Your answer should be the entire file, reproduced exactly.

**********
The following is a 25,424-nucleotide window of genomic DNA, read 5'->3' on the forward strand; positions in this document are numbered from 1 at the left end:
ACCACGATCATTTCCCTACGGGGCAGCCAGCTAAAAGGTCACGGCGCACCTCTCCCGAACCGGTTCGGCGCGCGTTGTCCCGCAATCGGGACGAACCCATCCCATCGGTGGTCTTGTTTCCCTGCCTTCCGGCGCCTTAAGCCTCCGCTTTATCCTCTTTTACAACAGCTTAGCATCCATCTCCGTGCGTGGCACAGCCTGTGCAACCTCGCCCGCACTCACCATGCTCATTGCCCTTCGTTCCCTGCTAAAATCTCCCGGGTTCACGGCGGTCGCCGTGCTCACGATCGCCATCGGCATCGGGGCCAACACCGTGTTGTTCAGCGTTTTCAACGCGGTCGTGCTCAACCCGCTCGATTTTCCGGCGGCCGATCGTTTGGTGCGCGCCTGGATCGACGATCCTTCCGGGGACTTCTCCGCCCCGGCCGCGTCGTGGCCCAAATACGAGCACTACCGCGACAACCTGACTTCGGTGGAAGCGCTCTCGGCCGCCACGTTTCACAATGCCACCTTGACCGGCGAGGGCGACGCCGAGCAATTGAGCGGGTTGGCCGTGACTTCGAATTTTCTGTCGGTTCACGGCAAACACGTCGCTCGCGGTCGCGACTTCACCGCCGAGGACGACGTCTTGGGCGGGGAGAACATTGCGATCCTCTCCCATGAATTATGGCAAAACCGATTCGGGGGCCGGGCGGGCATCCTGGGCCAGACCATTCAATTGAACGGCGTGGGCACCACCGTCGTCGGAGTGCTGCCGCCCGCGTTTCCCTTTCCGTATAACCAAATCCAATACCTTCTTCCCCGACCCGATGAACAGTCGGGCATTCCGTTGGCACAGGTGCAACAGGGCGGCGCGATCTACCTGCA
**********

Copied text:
The following is a 25,424-nucleotide window of genomic DNA, read 5'->3' on the forward strand; positions in this document are numbered from 1 at the left end:
ACCACGATCATTTCCCTACGGGGCAGCCAGCTAAAAGGTCACGGCGCACCTCTCCCGAACCGGTTCGGCGCGCGTTGTCCCGCAATCGGGACGAACCCATCCCATCGGTGGTCTTGTTTCCCTGCCTTCCGGCGCCTTAAGCCTCCGCTTTATCCTCTTTTACAACAGCTTAGCATCCATCTCCGTGCGTGGCACAGCCTGTGCAACCTCGCCCGCACTCACCATGCTCATTGCCCTTCGTTCCCTGCTAAAATCTCCCGGGTTCACGGCGGTCGCCGTGCTCACGATCGCCATCGGCATCGGGGCCAACACCGTGTTGTTCAGCGTTTTCAACGCGGTCGTGCTCAACCCGCTCGATTTTCCGGCGGCCGATCGTTTGGTGCGCGCCTGGATCGACGATCCTTCCGGGGACTTCTCCGCCCCGGCCGCGTCGTGGCCCAAATACGAGCACTACCGCGACAACCTGACTTCGGTGGAAGCGCTCTCGGCCGCCACGTTTCACAATGCCACCTTGACCGGCGAGGGCGACGCCGAGCAATTGAGCGGGTTGGCCGTGACTTCGAATTTTCTGTCGGTTCACGGCAAACACGTCGCTCGCGGTCGCGACTTCACCGCCGAGGACGACGTCTTGGGCGGGGAGAACATTGCGATCCTCTCCCATGAATTATGGCAAAACCGATTCGGGGGCCGGGCGGGCATCCTGGGCCAGACCATTCAATTGAACGGCGTGGGCACCACCGTCGTCGGAGTGCTGCCGCCCGCGTTTCCCTTTCCGTATAACCAAATCCAATACCTTCTTCCCCGACCCGATGAACAGTCGGGCATTCCGTTGGCACAGGTGCAACAGGGCGGCGCGATCTACCTGCA